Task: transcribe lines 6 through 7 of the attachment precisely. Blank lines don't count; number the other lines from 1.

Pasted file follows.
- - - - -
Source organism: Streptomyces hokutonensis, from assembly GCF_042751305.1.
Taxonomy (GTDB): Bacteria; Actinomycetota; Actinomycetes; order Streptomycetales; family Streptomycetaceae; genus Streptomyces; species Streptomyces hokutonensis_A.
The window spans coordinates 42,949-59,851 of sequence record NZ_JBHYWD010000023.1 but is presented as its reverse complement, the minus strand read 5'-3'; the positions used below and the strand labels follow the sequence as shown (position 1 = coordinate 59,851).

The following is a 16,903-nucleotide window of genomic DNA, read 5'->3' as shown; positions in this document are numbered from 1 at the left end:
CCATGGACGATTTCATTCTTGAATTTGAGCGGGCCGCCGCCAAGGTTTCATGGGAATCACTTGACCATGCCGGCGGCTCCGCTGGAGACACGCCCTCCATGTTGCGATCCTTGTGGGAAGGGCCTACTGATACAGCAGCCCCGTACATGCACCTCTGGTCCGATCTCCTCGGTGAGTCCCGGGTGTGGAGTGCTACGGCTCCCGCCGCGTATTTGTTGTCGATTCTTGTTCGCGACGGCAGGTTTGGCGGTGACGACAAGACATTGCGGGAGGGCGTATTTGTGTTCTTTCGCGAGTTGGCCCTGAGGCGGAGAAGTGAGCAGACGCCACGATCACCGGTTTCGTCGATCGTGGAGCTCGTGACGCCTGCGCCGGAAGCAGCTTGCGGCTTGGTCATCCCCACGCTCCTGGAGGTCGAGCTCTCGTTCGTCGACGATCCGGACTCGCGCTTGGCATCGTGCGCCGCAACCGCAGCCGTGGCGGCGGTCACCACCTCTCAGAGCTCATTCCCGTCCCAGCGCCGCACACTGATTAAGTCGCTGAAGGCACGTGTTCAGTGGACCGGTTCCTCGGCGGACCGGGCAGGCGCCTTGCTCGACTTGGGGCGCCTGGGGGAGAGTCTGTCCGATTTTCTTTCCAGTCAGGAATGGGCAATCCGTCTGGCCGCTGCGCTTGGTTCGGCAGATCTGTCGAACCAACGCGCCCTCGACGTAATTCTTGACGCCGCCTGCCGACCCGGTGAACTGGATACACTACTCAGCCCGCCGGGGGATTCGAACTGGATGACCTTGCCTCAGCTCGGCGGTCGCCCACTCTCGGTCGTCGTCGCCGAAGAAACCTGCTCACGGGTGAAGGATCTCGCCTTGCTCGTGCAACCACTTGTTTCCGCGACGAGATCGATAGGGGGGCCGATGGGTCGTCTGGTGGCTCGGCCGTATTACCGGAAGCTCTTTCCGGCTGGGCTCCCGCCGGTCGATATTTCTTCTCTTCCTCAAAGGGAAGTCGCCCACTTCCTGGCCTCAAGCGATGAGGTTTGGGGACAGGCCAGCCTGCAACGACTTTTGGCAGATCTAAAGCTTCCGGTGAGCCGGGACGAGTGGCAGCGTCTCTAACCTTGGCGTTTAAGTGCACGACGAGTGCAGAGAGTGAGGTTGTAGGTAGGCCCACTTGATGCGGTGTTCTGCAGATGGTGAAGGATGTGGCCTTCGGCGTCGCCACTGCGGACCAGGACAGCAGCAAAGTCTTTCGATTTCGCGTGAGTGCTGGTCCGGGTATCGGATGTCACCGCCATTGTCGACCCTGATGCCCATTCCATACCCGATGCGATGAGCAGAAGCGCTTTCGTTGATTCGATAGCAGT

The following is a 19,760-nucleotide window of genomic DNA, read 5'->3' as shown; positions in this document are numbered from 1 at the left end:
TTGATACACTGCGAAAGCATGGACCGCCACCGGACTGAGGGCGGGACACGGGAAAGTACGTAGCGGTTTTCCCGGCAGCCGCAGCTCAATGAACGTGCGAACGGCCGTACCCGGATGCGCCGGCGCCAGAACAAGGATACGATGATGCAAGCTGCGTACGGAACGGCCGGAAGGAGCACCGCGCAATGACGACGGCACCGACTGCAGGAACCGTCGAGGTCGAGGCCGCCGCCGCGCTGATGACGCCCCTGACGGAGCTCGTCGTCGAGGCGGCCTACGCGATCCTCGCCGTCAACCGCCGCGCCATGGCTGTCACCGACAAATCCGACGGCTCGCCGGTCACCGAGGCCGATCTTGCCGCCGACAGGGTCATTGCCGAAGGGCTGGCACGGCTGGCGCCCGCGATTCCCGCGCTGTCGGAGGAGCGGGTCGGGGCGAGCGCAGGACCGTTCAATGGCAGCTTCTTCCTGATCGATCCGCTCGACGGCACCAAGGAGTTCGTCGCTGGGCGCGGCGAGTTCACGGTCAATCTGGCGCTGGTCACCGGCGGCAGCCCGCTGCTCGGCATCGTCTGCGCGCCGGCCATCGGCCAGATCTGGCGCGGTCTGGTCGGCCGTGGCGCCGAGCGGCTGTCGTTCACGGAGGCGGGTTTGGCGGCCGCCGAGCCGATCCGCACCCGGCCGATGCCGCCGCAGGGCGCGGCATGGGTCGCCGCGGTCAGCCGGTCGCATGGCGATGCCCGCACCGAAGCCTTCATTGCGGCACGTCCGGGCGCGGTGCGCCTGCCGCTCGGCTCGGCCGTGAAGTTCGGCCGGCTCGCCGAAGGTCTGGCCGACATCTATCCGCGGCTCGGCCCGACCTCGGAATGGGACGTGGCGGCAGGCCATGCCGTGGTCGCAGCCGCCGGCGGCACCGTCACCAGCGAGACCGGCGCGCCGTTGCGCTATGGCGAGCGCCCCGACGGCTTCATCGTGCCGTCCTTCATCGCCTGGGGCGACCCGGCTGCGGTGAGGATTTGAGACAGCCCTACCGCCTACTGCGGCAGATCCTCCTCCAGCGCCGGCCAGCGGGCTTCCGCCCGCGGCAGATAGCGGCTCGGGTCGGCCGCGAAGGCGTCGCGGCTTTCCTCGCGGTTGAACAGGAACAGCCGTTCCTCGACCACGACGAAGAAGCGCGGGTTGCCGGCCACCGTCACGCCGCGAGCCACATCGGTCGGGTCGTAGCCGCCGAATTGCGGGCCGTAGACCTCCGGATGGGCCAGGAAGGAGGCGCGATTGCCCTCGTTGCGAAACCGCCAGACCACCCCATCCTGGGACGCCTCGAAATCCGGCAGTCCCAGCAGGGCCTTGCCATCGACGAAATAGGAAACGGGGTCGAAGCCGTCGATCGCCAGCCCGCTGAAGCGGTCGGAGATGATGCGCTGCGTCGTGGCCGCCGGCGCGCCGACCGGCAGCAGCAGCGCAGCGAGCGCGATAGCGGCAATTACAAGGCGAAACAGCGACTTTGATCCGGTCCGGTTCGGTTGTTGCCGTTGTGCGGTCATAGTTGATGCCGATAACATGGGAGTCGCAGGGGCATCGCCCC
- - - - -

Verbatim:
The following is a 19,760-nucleotide window of genomic DNA, read 5'->3' as shown; positions in this document are numbered from 1 at the left end:
TTGATACACTGCGAAAGCATGGACCGCCACCGGACTGAGGGCGGGACACGGGAAAGTACGTAGCGGTTTTCCCGGCAGCCGCAGCTCAATGAACGTGCGAACGGCCGTACCCGGATGCGCCGGCGCCAGAACAAGGATACGATGATGCAAGCTGCGTACGGAACGGCCGGAAGGAGCACCGCGCAATGACGACGGCACCGACTGCAGGAACCGTCGAGGTCGAGGCCGCCGCCGCGCTGATGACGCCCCTGACGGAGCTCGTCGTCGAGGCGGCCTACGCGATCCTCGCCGTCAACCGCCGCGCCATGGCTGTCACCGACAAATCCGACGGCTCGCCGGTCACCGAGGCCGATCTTGCCGCCGACAGGGTCATTGCCGAAGGGCTGGCACGGCTGGCGCCCGCGATTCCCGCGCTGTCGGAGGAGCGGGTCGGGGCGAGCGCAGGACCGTTCAATGGCAGCTTCTTCCTGATCGATCCGCTCGACGGCACCAAGGAGTTCGTCGCTGGGCGCGGCGAGTTCACGGTCAATCTGGCGCTGGTCACCGGCGGCAGCCCGCTGCTCGGCATCGTCTGCGCGCCGGCCATCGGCCAGATCTGGCGCGGTCTGGTCGGCCGTGGCGCCGAGCGGCTGTCGTTCACGGAGGCGGGTTTGGCGGCCGCCGAGCCGATCCGCACCCGGCCGATGCCGCCGCAGGGCGCGGCATGGGTCGCCGCGGTCAGCCGGTCGCATGGCGATGCCCGCACCGAAGCCTTCATTGCGGCACGTCCGGGCGCGGTGCGCCTGCCGCTCGGCTCGGCCGTGAAGTTCGGCCGGCTCGCCGAAGGTCTGGCCGACATCTATCCGCGGCTCGGCCCGACCTCGGAATGGGACGTGGCGGCAGGCCATGCCGTGGTCGCAGCCGCCGGCGGCACCGTCACCAGCGAGACCGGCGCGCCGTTGCGCTATGGCGAGCGCCCCGACGGCTTCATCGTGCCGTCCTTCATCGCCTGGGGCGACCCGGCTGCGGTGAGGATTTGAGACAGCCCTACCGCCTACTGCGGCAGATCCTCCTCCAGCGCCGGCCAGCGGGCTTCCGCCCGCGGCAGATAGCGGCTCGGGTCGGCCGCGAAGGCGTCGCGGCTTTCCTCGCGGTTGAACAGGAACAGCCGTTCCTCGACCACGACGAAGAAGCGCGGGTTGCCGGCCACCGTCACGCCGCGAGCCACATCGGTCGGGTCGTAGCCGCCGAATTGCGGGCCGTAGACCTCCGGATGGGCCAGGAAGGAGGCGCGATTGCCCTCGTTGCGAAACCGCCAGACCACCCCATCCTGGGACGCCTCGAAATCCGGCAGTCCCAGCAGGGCCTTGCCATCGACGAAATAGGAAACGGGGTCGAAGCCGTCGATCGCCAGCCCGCTGAAGCGGTCGGAGATGATGCGCTGCGTCGTGGCCGCCGGCGCGCCGACCGGCAGCAGCAGCGCAGCGAGCGCGATAGCGGCAATTACAAGGCGAAACAGCGACTTTGATCCGGTCCGGTTCGGTTGTTGCCGTTGTGCGGTCATAGTTGATGCCGATAACATGGGAGTCGCAGGGGCATCGCCCC